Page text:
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Whether the precepts of the parts of fortitude are suitably given in the Divine Law?

Objection 1: It seems that the precept of the parts of fortitude are unsuitably given in the Divine Law. For just as patience and perseverance are parts of fortitude, so also are magnificence, magnanimity, and confidence, as stated above (Q[128]). Now we find precepts of patience in the Divine Law, as also of perseverance. Therefore there should also have been precepts of magnificence and magnanimity.

Objection 2: Further, patience is a very necessary virtue, since it is the guardian of the other virtues, as Gregory says (Hom. in Evang. xxxv). Now the other virtues are commanded absolutely. Therefore patience should not have been commanded merely, as Augustine says (De Serm. Dom. in Monte i), as to the preparedness of the mind.

Objection 3: Further, patience and perseverance are parts of fortitude, as stated above (Q[128]; Q[136], A[4]; Q[137], A[2]). Now the precepts of fortitude are not affirmative but only negative, as stated above (A[1], ad 2). Therefore the precepts of patience and perseverance should have been negative and not affirmative.

The contrary, however, follows from the way in which they are given by Holy Writ.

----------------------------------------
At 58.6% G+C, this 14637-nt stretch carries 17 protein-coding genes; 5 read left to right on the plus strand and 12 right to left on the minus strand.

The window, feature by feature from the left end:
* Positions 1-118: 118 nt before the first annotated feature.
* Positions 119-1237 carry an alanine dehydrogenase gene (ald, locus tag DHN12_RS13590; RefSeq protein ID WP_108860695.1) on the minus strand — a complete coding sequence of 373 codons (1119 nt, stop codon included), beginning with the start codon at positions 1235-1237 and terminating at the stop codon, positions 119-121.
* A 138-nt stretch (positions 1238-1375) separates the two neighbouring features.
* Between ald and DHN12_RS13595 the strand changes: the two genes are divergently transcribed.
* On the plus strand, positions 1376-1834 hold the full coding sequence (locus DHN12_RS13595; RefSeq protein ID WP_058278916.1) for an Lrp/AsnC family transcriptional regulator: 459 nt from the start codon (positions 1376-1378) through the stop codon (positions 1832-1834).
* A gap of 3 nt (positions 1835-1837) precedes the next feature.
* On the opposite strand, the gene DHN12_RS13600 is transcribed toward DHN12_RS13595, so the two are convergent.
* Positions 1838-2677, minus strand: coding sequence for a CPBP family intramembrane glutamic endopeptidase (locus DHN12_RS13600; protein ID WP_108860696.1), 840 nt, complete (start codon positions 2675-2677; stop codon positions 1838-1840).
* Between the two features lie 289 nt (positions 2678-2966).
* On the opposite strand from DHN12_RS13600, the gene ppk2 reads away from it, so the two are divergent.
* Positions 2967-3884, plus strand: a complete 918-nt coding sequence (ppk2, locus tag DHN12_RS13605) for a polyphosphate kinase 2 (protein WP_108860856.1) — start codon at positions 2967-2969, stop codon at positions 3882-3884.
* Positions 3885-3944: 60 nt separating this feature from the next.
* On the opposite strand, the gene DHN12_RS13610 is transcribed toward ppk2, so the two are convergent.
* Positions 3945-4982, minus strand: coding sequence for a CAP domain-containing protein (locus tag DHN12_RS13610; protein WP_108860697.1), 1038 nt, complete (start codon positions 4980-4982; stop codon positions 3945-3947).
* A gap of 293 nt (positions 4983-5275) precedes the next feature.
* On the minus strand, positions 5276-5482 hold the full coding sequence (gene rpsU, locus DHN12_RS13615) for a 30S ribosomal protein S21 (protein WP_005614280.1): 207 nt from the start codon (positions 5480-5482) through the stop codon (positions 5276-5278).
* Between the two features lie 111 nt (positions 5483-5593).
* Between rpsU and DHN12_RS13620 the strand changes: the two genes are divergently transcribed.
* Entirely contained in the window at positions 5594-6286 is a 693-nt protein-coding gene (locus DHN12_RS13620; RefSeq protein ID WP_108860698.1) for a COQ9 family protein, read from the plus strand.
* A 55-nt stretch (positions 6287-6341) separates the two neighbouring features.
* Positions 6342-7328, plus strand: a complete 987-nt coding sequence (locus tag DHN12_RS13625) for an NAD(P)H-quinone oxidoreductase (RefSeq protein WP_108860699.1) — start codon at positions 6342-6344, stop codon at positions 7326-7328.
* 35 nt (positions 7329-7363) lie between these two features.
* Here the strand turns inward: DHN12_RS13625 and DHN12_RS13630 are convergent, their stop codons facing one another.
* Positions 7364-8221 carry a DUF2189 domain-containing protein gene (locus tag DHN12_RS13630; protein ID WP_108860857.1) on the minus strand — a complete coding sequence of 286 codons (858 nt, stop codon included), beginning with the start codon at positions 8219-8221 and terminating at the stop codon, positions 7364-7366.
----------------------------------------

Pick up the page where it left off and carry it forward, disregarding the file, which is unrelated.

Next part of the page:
I answer that, The Divine Law instructs man perfectly about such things as are necessary for right living. Now in order to live aright man needs not only the principal virtues, but also the secondary and annexed virtues. Wherefore the Divine Law contains precepts not only about the acts of the principal virtues, but also about the acts of the secondary and annexed virtues.

Reply to Objection 1: Magnificence and magnanimity do not belong to the genus of fortitude, except by reason of a certain excellence of greatness which they regard in their respective matters. Now things pertaining to excellence come under the counsels of perfection rather than under precepts of obligation. Wherefore, there was need of counsels, rather than of precepts about magnificence and magnanimity. On the other hand, the hardships and toils of the present life pertain to patience and perseverance, not by reason of any greatness observable in them, but on account of the very nature of those virtues. Hence the need of precepts of patience and perseverance.

Reply to Objection 2: As stated above (Q[3], A[2]), although affirmative precepts are always binding, they are not binding for always, but according to place and time. Wherefore just as the affirmative precepts about the other virtues are to be understood as to the preparedness of the mind, in the sense that man be prepared to fulfil them when necessary, so too are the precepts of patience to be understood in the same way.

Reply to Objection 3: Fortitude, as distinct from patience and perseverance, is about the greatest dangers wherein one must proceed with caution; nor is it necessary to determine what is to be done in particular. On the other hand, patience and perseverance are about minor hardships and toils, wherefore there is less danger in determining, especially in general, what is to be done in such cases.

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